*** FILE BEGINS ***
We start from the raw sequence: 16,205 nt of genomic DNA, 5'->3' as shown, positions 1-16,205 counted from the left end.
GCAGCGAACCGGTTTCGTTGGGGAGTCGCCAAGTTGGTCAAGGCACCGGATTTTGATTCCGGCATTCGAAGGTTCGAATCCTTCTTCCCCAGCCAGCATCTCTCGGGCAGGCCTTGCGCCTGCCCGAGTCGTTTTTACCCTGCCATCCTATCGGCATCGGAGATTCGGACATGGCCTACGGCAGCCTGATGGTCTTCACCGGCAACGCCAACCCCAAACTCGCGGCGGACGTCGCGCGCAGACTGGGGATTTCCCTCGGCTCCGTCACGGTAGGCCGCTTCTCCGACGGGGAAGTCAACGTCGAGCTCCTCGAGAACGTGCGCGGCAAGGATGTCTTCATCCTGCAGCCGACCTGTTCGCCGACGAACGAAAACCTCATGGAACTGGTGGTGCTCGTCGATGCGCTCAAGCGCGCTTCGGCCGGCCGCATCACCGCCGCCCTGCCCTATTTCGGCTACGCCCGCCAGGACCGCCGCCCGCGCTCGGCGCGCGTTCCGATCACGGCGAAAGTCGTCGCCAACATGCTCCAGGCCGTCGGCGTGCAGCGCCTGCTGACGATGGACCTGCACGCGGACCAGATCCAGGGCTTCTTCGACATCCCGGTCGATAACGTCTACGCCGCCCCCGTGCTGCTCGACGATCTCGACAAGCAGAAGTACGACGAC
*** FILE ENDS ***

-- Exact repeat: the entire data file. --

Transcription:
We start from the raw sequence: 16,205 nt of genomic DNA, 5'->3' as shown, positions 1-16,205 counted from the left end.
GCAGCGAACCGGTTTCGTTGGGGAGTCGCCAAGTTGGTCAAGGCACCGGATTTTGATTCCGGCATTCGAAGGTTCGAATCCTTCTTCCCCAGCCAGCATCTCTCGGGCAGGCCTTGCGCCTGCCCGAGTCGTTTTTACCCTGCCATCCTATCGGCATCGGAGATTCGGACATGGCCTACGGCAGCCTGATGGTCTTCACCGGCAACGCCAACCCCAAACTCGCGGCGGACGTCGCGCGCAGACTGGGGATTTCCCTCGGCTCCGTCACGGTAGGCCGCTTCTCCGACGGGGAAGTCAACGTCGAGCTCCTCGAGAACGTGCGCGGCAAGGATGTCTTCATCCTGCAGCCGACCTGTTCGCCGACGAACGAAAACCTCATGGAACTGGTGGTGCTCGTCGATGCGCTCAAGCGCGCTTCGGCCGGCCGCATCACCGCCGCCCTGCCCTATTTCGGCTACGCCCGCCAGGACCGCCGCCCGCGCTCGGCGCGCGTTCCGATCACGGCGAAAGTCGTCGCCAACATGCTCCAGGCCGTCGGCGTGCAGCGCCTGCTGACGATGGACCTGCACGCGGACCAGATCCAGGGCTTCTTCGACATCCCGGTCGATAACGTCTACGCCGCCCCCGTGCTGCTCGACGATCTCGACAAGCAGAAGTACGACGAC